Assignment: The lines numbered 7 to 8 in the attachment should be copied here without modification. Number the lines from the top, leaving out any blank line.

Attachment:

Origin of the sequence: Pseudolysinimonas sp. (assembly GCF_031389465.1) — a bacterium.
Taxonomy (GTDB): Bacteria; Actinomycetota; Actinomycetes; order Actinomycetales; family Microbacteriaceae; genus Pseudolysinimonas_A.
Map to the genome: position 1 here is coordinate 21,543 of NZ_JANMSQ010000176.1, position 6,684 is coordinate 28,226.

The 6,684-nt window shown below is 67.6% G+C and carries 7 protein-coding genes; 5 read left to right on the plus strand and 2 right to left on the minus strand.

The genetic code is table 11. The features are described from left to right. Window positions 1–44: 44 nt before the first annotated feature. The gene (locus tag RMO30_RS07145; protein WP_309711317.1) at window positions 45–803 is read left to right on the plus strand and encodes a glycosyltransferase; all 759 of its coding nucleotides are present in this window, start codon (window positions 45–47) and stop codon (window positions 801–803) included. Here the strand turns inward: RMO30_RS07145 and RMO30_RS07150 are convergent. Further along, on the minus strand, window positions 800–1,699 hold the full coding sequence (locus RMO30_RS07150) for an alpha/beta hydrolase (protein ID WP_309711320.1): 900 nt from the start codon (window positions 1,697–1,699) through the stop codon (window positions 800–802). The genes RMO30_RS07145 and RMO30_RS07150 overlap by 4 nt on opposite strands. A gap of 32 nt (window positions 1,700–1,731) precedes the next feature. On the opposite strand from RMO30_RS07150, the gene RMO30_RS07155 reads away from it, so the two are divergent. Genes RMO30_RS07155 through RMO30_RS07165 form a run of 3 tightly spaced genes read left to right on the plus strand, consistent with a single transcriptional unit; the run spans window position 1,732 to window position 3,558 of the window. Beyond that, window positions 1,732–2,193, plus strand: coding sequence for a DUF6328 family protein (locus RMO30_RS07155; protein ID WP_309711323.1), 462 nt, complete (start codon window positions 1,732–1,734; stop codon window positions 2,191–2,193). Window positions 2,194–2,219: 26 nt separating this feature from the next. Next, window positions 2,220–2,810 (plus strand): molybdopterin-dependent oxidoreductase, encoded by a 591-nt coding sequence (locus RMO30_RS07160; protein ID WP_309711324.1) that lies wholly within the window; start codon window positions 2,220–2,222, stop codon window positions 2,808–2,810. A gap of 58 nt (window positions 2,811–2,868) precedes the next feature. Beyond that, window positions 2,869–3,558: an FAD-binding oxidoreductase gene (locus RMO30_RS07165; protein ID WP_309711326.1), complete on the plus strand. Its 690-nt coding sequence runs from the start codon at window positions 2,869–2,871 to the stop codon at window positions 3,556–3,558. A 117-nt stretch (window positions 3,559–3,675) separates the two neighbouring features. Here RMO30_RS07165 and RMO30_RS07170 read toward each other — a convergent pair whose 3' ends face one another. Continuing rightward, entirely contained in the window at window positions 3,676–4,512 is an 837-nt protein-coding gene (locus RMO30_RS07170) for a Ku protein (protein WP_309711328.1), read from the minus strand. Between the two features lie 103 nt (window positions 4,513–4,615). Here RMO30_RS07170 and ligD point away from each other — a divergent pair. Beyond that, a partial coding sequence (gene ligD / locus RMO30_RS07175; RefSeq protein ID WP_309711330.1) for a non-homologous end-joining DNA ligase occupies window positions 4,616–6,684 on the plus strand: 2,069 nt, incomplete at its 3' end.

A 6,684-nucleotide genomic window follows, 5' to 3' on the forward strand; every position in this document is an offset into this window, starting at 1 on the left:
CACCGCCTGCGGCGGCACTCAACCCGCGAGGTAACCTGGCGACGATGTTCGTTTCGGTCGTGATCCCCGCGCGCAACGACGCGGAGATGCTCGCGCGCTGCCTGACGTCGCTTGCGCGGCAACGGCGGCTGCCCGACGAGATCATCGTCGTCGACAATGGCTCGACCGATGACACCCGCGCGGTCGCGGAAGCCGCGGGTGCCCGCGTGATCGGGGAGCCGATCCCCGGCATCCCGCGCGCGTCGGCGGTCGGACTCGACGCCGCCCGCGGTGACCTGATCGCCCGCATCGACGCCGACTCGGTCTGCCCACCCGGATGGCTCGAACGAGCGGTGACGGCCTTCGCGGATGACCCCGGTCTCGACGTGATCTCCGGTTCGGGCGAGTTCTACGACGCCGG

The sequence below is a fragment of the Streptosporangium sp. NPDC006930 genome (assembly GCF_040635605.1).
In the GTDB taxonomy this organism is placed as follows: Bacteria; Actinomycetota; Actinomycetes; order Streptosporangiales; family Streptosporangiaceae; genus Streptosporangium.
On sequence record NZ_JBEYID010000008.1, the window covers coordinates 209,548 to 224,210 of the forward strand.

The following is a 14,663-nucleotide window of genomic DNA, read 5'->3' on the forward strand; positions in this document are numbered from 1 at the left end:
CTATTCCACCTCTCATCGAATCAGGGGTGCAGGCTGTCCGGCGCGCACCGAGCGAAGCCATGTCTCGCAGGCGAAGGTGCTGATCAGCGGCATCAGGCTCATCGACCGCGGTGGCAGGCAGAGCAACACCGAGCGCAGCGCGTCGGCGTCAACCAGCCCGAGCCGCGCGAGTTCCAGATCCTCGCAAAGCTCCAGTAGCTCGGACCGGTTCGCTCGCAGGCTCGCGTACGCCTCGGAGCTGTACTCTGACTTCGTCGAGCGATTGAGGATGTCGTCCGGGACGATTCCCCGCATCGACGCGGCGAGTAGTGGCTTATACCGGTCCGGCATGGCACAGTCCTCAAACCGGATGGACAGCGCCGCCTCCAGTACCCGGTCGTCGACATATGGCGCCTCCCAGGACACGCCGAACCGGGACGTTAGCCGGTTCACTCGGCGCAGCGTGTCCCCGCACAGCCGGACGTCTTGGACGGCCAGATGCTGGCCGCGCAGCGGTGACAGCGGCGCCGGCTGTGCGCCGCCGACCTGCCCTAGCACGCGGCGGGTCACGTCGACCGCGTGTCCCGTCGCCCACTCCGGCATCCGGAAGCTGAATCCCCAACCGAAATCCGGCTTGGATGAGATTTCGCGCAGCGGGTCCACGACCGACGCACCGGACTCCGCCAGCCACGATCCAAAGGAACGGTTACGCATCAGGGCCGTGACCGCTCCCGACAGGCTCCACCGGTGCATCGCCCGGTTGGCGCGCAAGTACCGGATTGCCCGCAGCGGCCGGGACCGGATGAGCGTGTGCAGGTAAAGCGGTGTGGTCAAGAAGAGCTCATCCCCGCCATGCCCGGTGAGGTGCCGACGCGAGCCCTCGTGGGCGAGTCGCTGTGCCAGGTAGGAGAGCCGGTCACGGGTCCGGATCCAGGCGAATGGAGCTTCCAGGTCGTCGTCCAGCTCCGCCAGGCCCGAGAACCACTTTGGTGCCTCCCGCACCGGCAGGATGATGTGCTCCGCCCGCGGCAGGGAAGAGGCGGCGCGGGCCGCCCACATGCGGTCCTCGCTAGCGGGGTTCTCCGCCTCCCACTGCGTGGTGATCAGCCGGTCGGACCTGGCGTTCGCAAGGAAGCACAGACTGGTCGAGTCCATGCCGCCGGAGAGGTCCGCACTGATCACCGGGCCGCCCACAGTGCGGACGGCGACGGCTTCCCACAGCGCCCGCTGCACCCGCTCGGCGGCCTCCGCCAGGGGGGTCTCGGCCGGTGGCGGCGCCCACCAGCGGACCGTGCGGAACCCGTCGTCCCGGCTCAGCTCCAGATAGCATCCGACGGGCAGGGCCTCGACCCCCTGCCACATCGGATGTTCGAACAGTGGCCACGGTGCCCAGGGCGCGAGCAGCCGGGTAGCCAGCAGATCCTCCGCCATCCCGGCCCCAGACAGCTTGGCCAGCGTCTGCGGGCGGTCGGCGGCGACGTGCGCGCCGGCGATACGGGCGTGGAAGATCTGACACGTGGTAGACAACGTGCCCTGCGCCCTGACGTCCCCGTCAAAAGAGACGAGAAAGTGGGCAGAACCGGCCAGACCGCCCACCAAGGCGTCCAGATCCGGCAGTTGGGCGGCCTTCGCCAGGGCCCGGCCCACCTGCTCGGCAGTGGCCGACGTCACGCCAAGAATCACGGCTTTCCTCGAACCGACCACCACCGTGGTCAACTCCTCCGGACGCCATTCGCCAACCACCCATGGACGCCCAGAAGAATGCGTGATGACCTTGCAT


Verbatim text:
CACCGCCTGCGGCGGCACTCAACCCGCGAGGTAACCTGGCGACGATGTTCGTTTCGGTCGTGATCCCCGCGCGCAACGACGCGGAGATGCTCGCGCGCTGCCTGACGTCGCTTGCGCGGCAACGGCGGCTGCCCGACGAGATCATCGTCGTCGACAATGGCTCGACCGATGACACCCGCGCGGTCGCGGAAGCCGCGGGTGCCCGCGTGATCGGGGAGCCGATCCCCGGCATCCCGCGCGCGTCGGCGGTCGGACTCGACGCCGCCCGCGGTGACCTGATCGCCCGCATCGACGCCGACTCGGTCTGCCCACCCGGATGGCTCGAACGAGCGGTGACGGCCTTCGCGGATGACCCCGGTCTCGACGTGATCTCCGGTTCGGGCGAGTTCTACGACGCCGG

The sequence below is a fragment of the Streptosporangium sp. NPDC006930 genome (assembly GCF_040635605.1).